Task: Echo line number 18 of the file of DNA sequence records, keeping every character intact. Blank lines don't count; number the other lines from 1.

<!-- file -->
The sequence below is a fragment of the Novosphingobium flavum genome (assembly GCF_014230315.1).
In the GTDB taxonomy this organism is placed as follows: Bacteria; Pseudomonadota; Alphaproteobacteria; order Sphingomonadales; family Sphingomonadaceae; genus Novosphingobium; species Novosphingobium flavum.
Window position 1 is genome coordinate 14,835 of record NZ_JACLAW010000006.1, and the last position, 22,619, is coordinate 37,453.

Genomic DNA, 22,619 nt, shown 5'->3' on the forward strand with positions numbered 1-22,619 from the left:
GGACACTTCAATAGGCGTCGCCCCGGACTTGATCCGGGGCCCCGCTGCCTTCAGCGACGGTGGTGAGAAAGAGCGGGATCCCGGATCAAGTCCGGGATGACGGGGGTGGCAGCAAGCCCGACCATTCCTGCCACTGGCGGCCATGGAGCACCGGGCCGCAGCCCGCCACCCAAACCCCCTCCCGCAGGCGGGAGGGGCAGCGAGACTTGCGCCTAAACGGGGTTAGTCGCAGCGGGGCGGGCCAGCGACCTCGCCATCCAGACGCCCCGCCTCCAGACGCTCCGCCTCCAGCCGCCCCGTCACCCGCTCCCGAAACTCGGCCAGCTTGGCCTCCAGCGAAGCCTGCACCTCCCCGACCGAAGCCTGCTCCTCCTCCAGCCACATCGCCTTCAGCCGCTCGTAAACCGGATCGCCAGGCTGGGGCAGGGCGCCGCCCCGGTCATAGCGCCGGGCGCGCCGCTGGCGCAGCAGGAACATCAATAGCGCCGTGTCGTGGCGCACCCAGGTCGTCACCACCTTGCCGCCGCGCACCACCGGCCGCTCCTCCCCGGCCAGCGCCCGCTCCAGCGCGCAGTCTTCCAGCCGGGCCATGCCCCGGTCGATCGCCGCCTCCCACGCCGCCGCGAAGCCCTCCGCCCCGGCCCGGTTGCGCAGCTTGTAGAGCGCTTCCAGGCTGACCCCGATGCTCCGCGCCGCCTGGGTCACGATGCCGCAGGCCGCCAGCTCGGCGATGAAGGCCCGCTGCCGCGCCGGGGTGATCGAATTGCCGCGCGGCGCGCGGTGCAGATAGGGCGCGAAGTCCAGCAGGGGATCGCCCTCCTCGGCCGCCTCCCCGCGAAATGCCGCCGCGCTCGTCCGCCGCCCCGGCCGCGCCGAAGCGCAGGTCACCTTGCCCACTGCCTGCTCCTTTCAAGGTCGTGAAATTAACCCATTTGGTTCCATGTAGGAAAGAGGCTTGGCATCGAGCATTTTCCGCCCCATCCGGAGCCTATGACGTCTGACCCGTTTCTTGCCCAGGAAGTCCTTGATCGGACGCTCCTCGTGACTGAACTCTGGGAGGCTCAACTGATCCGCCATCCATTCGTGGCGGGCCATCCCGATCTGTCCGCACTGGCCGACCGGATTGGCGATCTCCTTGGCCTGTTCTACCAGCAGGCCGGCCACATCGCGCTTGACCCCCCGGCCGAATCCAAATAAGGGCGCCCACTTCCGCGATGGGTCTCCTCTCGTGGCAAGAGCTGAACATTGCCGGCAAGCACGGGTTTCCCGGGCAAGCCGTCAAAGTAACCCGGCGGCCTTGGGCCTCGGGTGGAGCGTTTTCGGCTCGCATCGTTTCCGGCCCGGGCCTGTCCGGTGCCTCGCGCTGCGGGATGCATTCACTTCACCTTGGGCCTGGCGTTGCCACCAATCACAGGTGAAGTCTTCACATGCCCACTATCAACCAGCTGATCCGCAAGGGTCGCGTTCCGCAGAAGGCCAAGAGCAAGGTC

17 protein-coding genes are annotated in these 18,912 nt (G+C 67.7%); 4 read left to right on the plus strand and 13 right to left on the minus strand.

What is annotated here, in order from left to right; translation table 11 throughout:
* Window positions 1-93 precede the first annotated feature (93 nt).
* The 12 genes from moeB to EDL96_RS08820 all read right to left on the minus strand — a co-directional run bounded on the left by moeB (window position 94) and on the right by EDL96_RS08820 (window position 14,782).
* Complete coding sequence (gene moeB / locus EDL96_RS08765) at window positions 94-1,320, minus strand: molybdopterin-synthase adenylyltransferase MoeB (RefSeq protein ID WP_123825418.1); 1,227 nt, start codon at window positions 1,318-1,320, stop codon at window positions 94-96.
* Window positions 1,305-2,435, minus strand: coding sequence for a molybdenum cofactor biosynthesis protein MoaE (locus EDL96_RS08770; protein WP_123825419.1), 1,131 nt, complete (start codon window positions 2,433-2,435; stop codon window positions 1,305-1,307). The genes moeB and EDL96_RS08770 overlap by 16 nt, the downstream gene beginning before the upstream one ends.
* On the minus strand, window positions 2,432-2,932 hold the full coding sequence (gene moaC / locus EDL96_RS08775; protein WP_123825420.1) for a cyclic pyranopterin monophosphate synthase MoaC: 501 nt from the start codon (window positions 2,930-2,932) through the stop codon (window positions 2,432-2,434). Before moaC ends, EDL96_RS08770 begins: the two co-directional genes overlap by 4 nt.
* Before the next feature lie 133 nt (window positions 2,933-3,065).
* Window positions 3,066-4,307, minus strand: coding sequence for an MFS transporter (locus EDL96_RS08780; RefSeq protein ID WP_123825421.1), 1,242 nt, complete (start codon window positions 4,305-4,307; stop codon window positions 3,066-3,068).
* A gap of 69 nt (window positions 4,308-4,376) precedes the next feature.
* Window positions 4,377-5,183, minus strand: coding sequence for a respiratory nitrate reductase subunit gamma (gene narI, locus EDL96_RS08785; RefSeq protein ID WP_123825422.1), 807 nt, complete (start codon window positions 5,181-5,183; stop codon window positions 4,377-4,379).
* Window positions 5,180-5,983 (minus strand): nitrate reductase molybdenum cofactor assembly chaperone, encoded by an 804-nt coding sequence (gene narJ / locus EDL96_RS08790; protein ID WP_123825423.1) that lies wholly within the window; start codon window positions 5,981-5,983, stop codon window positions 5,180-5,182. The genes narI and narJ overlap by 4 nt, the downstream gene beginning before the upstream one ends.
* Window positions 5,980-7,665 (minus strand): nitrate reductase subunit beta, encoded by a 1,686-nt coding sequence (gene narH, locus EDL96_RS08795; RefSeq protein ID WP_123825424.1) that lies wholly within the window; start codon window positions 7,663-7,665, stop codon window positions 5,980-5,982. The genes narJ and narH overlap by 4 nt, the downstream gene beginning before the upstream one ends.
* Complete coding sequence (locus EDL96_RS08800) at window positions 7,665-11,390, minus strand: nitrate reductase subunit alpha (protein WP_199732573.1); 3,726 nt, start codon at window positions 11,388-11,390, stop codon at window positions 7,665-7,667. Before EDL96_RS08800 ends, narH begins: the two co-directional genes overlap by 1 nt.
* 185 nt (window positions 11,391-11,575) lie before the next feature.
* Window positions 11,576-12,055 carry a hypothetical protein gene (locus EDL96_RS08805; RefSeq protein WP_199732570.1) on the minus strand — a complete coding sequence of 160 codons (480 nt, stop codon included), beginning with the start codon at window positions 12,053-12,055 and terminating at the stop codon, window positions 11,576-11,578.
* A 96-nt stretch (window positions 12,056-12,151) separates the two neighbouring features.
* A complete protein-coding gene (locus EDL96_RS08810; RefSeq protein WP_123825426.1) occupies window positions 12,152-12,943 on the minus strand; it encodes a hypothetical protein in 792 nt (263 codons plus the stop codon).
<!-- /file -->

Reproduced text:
* Window positions 5,980-7,665 (minus strand): nitrate reductase subunit beta, encoded by a 1,686-nt coding sequence (gene narH, locus EDL96_RS08795; RefSeq protein ID WP_123825424.1) that lies wholly within the window; start codon window positions 7,663-7,665, stop codon window positions 5,980-5,982. The genes narJ and narH overlap by 4 nt, the downstream gene beginning before the upstream one ends.